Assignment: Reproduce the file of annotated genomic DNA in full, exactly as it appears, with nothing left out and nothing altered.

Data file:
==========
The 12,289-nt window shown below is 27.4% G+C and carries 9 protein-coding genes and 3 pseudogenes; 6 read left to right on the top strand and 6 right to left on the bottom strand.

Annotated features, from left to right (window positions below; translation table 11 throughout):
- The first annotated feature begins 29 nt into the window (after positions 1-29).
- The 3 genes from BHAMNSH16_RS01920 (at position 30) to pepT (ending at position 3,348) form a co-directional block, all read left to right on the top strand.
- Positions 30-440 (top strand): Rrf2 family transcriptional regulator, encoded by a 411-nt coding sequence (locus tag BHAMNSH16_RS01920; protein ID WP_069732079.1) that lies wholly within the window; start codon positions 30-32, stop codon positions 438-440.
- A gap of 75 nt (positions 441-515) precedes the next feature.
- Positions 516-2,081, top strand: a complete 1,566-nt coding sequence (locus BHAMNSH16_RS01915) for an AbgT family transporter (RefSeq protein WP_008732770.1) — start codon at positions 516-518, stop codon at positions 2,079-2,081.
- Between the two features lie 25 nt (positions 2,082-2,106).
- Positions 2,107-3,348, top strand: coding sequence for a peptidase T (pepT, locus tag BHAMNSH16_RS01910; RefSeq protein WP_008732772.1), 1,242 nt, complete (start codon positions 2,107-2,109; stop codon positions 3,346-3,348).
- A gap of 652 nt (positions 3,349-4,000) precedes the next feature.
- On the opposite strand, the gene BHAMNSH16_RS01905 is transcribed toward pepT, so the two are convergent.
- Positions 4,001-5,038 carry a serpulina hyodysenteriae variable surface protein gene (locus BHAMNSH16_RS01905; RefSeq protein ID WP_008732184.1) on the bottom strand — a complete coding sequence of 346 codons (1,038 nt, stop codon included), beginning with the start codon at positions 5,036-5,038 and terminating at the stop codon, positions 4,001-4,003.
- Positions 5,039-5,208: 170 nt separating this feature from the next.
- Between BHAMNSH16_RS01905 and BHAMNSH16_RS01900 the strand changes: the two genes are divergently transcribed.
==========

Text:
The 12,289-nt window shown below is 27.4% G+C and carries 9 protein-coding genes and 3 pseudogenes; 6 read left to right on the top strand and 6 right to left on the bottom strand.

Annotated features, from left to right (window positions below; translation table 11 throughout):
- The first annotated feature begins 29 nt into the window (after positions 1-29).
- The 3 genes from BHAMNSH16_RS01920 (at position 30) to pepT (ending at position 3,348) form a co-directional block, all read left to right on the top strand.
- Positions 30-440 (top strand): Rrf2 family transcriptional regulator, encoded by a 411-nt coding sequence (locus tag BHAMNSH16_RS01920; protein ID WP_069732079.1) that lies wholly within the window; start codon positions 30-32, stop codon positions 438-440.
- A gap of 75 nt (positions 441-515) precedes the next feature.
- Positions 516-2,081, top strand: a complete 1,566-nt coding sequence (locus BHAMNSH16_RS01915) for an AbgT family transporter (RefSeq protein WP_008732770.1) — start codon at positions 516-518, stop codon at positions 2,079-2,081.
- Between the two features lie 25 nt (positions 2,082-2,106).
- Positions 2,107-3,348, top strand: coding sequence for a peptidase T (pepT, locus tag BHAMNSH16_RS01910; RefSeq protein WP_008732772.1), 1,242 nt, complete (start codon positions 2,107-2,109; stop codon positions 3,346-3,348).
- A gap of 652 nt (positions 3,349-4,000) precedes the next feature.
- On the opposite strand, the gene BHAMNSH16_RS01905 is transcribed toward pepT, so the two are convergent.
- Positions 4,001-5,038 carry a serpulina hyodysenteriae variable surface protein gene (locus BHAMNSH16_RS01905; RefSeq protein ID WP_008732184.1) on the bottom strand — a complete coding sequence of 346 codons (1,038 nt, stop codon included), beginning with the start codon at positions 5,036-5,038 and terminating at the stop codon, positions 4,001-4,003.
- Positions 5,039-5,208: 170 nt separating this feature from the next.
- Between BHAMNSH16_RS01905 and BHAMNSH16_RS01900 the strand changes: the two genes are divergently transcribed.